The situation in the Middle East, including the Palestinian question - Security Council, 8869th meeting
3) The situation in the Middle East, including the Palestinian question - Security Council, 8869th meeting.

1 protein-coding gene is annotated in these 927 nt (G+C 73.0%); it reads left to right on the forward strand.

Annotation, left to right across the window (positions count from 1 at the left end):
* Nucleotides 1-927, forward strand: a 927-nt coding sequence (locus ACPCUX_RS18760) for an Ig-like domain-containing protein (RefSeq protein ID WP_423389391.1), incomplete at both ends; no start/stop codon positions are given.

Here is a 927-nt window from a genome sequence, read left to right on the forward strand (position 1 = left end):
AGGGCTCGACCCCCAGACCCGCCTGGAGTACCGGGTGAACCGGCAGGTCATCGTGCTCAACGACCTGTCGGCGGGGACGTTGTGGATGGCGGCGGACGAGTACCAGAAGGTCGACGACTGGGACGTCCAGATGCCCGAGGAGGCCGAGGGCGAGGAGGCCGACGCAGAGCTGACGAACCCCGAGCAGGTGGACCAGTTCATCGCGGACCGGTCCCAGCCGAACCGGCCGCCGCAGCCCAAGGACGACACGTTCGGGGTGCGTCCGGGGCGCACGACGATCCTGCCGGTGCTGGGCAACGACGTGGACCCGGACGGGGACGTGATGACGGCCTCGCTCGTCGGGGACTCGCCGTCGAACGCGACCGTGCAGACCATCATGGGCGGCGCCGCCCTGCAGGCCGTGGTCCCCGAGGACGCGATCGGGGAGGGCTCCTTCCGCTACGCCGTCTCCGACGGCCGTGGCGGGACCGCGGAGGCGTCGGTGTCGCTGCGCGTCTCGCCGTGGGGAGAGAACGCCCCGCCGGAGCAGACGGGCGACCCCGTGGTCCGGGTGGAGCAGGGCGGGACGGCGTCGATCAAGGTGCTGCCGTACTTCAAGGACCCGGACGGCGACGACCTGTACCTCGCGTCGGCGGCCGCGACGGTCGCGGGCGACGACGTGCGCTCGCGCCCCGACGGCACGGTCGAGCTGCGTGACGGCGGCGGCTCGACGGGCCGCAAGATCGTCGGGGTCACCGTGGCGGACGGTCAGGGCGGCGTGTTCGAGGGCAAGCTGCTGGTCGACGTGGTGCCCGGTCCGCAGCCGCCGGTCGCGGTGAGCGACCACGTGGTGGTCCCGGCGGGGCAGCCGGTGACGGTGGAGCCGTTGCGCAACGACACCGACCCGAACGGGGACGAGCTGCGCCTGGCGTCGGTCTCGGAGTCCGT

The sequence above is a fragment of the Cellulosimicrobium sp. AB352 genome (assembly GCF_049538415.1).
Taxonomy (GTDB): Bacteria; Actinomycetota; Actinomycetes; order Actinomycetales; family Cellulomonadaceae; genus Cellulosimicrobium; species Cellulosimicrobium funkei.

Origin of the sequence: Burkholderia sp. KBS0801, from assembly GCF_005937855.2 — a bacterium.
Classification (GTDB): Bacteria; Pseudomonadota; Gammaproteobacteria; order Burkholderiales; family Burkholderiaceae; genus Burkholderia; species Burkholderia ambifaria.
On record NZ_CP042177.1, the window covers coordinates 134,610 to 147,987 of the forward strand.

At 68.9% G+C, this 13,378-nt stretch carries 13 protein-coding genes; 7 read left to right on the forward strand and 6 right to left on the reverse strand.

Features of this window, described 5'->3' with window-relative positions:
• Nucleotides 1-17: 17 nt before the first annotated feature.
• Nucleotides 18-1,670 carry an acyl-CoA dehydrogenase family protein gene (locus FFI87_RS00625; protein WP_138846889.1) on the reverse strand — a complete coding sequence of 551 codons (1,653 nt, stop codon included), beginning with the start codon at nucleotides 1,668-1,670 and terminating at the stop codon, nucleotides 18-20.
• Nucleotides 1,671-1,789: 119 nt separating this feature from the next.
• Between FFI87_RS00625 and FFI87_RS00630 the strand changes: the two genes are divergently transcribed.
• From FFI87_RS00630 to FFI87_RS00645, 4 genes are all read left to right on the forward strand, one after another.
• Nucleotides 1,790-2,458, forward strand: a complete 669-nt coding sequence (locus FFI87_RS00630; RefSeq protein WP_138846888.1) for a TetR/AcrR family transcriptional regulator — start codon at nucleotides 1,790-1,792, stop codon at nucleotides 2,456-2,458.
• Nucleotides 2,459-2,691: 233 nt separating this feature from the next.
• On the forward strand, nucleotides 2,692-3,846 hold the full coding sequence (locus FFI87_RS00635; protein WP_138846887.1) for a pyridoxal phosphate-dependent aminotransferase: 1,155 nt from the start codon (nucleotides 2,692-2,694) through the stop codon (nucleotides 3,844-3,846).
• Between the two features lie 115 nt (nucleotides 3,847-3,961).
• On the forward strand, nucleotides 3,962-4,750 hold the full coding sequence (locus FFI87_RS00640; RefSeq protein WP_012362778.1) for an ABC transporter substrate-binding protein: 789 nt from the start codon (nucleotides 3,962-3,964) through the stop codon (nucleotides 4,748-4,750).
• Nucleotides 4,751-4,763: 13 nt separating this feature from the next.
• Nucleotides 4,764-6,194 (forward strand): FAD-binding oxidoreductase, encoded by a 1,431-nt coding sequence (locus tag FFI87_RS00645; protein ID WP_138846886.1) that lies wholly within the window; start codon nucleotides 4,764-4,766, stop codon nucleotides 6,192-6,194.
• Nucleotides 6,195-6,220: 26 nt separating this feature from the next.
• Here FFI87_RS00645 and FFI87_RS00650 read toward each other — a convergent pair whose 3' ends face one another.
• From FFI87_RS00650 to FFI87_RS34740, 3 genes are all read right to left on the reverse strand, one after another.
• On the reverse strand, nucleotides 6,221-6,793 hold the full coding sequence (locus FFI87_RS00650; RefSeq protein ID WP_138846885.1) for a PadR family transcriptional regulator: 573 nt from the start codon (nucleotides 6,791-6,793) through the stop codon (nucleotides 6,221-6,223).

Acting unanimously today, the Security Council renewed for another year its authorization for Member States to inspect vessels outside of Libya’s territorial waters, when there are reasonable grounds to believe they are participating in acts of migrant smuggling and human trafficking. By the terms of resolution 2598 (2021)(to be issued as document S/RES/2598(2021)), which was adopted under Chapter VII of the United Nations Charter, the 15‑member Council extended several measures initially set out in resolution 2240 (2015) for a further period of 12 months, including its authorization for Member States to seize vessels confirmed as being used for smuggling migrants or trafficking in human beings from Libya. Members condemned all acts of migrant smuggling and human trafficking into, through and from the Libyan territory and off the coast of Libya, which undermine further the process of stabilizing Libya and endangers the lives of hundreds of thousands of people. They expressed their intention to continue to review the situation and consider, as appropriate, renewing the authority provided in the present resolution for additional periods. In addition, the Council requested the Secretary‑General to provide a report on the implementation of today’s resolution in 11 months’ time. The meeting began at 10:07 a.m. and ended at 10:09 a.m. For further details please see SOURCE below. MEETINGS COVERAGE International efforts to establish a political horizon that can end the occupation of Palestinian territory and achieve a two-State solution must be re-energized, the Special Coordinator for the Middle East Peace Process said today, as Security Council members took stock of developments following the formation of a new Government in Israel in June. Tor Wennesland, presenting the Secretary-General’s latest report on implementation of Security Council resolution 2334 (2016), which called on Israel to cease all settlement activity in Palestinian lands, said recent engagement between senior Israeli and Palestinian officials ‑ including a meeting in August between Defence Minister Benny Gantz and Palestinian Authority President Mahmoud Abbas ‑ is encouraging. However, efforts must continue to address the ever-worrying situation on the ground, including reversing negative trends in the Occupied Palestinian Territory and stabilizing the fragile situation in Gaza, he told the Council in a briefing delivered via video-teleconference. “I once again urge Israelis, Palestinians, regional States and the broader international community to take practical steps that will enable the parties to re-engage on the path to peace,” he said, adding that he will continue to engage with the Middle East Quartet, key regional partners and Israeli and Palestinian leaders in that regard. He reported that during the 12 June to 27 September period covered in the Secretary-General’s report, no new Israeli settlement housing plans were advanced or approved. However, the seizure and demolition of Palestinian-owned structures continued in the West Bank, while daily violence left 24 Palestinians and one Israeli soldier dead. He welcomed steps by the new Government to ease the economic pressure on the Palestinian Authority and encouraged their expansion. He also urged the two parties to act urgently to stabilize the Palestinian economy and strengthen Palestinian institutions. He added that the United Nations firmly supports Egyptian-led efforts aimed at Palestinian reconciliation. Two members of civil society also briefed the Council, describing the situation on the ground and calling for a more inclusive peace process. Mai Farsakh, Planning Manager of the Jerusalem Legal Aid and Human Rights Center, described some of the effects of Israel’s disregard for international law on those suffering from settlement expansion. She recalled that, since the adoption of resolution 2334 (2016), approximately 60,000 additional settlers took up occupancy in the Occupied Palestinian Territory. Further plans have since been announced this year, involving 9,000 housing units in Atarot settlement south of Ramallah, among others, she said. More threatening still are plans to retroactively authorize illegal outposts situated on Palestinian private land by declaring the latter “State land”. Meanwhile, settlers ‑ with either the active or tacit support of the Israeli army ‑ are employing violence to maintain settlements and outposts on Palestinian lands, she said. Meredith Rothbart, Co-Founder and Chief Executive Officer of Amal-Tikva, said it is a political reality that negotiations at the highest diplomatic levels will not result in substantive peace right now. The Oslo Accords failed because the agreement came from a secret process between elite leaders, with no involvement from women, religious leaders or representatives of those wishing to disrupt the process with violence. She emphasized that civil society peacebuilding not only works but is a precondition for a negotiated end to an intractable conflict. Having passed resolution after resolution, the Council must consider investing in a social peace, she said, adding that it was no coincidence that she was invited to speak by Ireland, Council President for September, as the Irish know the power of civil society peacebuilding first-hand. “First break the intractable nature of the conflict down into manageable parts,” she advised, then “tackle each of those parts one by one and build a popular belief that peace is, in fact, possible”. In the ensuing debate, Council members once again reiterated their support for the two-State solution and called on Israel to comply with its obligations under international law, including by halting settlement activities in the Occupied Palestinian Territory. They also expressed concern about the humanitarian situation in Gaza and called on Hamas not to impede aid deliveries. Tunisia’s representative, urging Israel as the occupying Power to comply with Council resolutions, said: “We cannot help but wonder when we will see international action to break the stalemate in the peace process and to facilitate the resumption of negotiations.” He voiced his support for a Middle East peace conference under the auspices of the Quartet and stressed the importance of unfettered humanitarian deliveries in Gaza. The United States’ representative said that although present circumstances are difficult and concerning, steps can be taken to improve the lives of the Israeli and Palestinian people while also preserving the possibility of a negotiated two-State solution for “when the time is ripe”. He also emphasized that his country remains committed to widening the circle of peace between Israel and its Arab neighbours. The Russian Federation’s representative said that during the General Assembly’s general debate, which concluded on 27 September, nearly every world leader who addressed the Palestinian issue spoke in favour of a two-State solution. Urgent humanitarian aid must reach all those in need and the Palestinian Authority should receive assistance in tackling the lingering socioeconomic and humanitarian challenges facing the population, including the COVID-19 pandemic, he said. France’s representative said the encouraging resumption of contact between the Government of Israel and the Palestinian Authority should be followed by confidence-building measures. However, such steps can only be effective if they are part of a political process. The need to create that process is more urgent than ever, he stressed. Saint Vincent and the Grenadines’ representative urged the international community ‑ and the Council and Quartet in particular ‑ “to shoulder their responsibility in a manner that has a direct impact on the resolution of this tragic occupation”. Freedom and justice for the Palestinian people can only be achieved through a lasting two-State solution that allows for the peaceful existence of the State of Palestine based on pre-1967 borders, she said. Also speaking today were representatives of India, Mexico, China, Norway, Kenya, Estonia, United Kingdom, Viet Nam, Niger and Ireland. The meeting began at 10:10 a.m. and ended at 12:03 p.m.